posted by bunderful at 9:12 AM on January 28, 2017 [2 favorites]

Hi, I am you. Definitely watching this thread for more ideas! A few things that have worked for me, though not permanently (anxiety can set off spending for me, that I haven't solved):

- Wish lists for sure! There's something about telling myself that I won't forget about this must-have item that makes everything less urgent. Like others, often I won't buy it. I also let things hang out in the Amazon shopping cart if I really want to buy them soon.

- A therapist once urged me to set a realistic shopping budget. I had this idea I could only spend $100 every month on clothes/personal care/household items. I make a pretty good living and I don't particularly like traveling or other have other major expenses, so I've revised my monthly budget on Mint to be around $600-1200 depending on what income I know is coming in. That was a huge thing for me, having permission to buy without feeling that guilty thrill that I shouldn't be doing this. I always had this idea that enjoying shopping made me a bad, shallow person. Therapy helped me realize that it is a proven (temporary) mood booster but the cycle of illicit thrill and guilt is very dangerous. I have to force myself to be conscious of what I'm spending to avoid this.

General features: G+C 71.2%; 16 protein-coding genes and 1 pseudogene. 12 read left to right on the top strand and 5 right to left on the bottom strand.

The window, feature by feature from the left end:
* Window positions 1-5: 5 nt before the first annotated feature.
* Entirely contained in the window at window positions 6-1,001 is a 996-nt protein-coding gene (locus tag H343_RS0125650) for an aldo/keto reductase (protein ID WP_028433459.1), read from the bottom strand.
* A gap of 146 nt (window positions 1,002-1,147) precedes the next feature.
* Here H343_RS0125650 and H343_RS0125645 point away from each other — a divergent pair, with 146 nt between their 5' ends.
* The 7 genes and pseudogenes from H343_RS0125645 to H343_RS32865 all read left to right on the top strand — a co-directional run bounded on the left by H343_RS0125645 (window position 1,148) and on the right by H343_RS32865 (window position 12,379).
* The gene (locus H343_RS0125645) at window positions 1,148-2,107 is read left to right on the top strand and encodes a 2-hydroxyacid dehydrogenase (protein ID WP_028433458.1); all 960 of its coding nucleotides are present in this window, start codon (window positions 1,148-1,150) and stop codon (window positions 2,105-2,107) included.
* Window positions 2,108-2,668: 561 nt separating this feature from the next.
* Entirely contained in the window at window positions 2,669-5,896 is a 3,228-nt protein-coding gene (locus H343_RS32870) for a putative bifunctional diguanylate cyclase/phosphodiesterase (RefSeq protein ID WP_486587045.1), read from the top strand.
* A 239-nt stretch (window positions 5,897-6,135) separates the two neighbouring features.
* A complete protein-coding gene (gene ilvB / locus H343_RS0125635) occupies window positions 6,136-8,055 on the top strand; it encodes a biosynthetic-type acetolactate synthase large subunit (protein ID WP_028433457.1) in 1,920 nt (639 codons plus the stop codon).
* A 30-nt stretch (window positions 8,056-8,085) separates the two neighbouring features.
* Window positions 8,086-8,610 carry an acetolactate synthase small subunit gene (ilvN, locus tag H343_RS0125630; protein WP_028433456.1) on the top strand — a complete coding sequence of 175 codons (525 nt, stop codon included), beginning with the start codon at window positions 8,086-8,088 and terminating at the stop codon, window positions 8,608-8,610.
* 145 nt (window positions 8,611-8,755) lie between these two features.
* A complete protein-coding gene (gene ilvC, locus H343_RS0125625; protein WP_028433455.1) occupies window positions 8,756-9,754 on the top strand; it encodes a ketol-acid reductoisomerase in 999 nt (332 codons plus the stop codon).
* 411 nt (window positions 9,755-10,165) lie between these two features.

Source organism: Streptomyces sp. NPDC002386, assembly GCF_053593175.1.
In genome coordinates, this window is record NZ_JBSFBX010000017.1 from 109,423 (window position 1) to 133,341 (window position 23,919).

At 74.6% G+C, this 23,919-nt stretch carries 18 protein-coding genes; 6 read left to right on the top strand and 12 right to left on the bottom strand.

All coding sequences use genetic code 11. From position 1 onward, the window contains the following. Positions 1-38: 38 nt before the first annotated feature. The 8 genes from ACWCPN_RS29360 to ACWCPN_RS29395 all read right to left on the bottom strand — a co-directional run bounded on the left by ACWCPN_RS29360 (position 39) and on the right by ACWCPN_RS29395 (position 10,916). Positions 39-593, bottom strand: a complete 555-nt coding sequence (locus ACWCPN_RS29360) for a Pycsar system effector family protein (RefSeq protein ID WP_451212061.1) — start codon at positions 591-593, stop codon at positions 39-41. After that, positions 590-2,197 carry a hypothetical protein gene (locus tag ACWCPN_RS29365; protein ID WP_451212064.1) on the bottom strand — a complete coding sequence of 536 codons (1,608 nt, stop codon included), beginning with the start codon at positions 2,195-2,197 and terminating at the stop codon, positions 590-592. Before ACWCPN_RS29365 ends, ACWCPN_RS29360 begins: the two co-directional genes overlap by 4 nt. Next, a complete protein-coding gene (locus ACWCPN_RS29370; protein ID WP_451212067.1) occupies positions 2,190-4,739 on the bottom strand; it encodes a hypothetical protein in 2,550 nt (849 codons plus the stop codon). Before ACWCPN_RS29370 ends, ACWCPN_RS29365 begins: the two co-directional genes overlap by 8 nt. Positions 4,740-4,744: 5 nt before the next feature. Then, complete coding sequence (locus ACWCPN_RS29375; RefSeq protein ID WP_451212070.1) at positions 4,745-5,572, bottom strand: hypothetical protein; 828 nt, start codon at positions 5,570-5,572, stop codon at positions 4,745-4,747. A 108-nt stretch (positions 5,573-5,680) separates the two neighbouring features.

- This works for me because I have set up a super easy system in for tracking expenses so I can stay on stop of what I'm spending and what makes sense for my budget that month. I don't know about your situation, but this works for me only because I really can afford this shopping. I pay my credit cards off in full every month and I just paid off my student loans and have started funding an emergency account and expanded charitable giving, etc. The more secure I feel about being able to afford shopping, the less I overspend in a trance.

- Every year I look back at my Amazon order history and see how much I've spent and wonder at the number of orders I've placed. I look back and see all the items I thought I needed and there's a lot of dumb shit in there. That triggers me to take one month off shopping Amazon a year and seek out what I need in brick and mortar stores. In the past few years I have drastically reduced my orders from there because that reset helps break the addictive nature of it. I personally enjoy the challenge and I let go of the judgement I have about my spending and just do it for me. I also feel altruistic giving that money back to the local economy and there are many items I buy on a regular basis that I buy locally instead because I found I really loved the store and wanted to support them.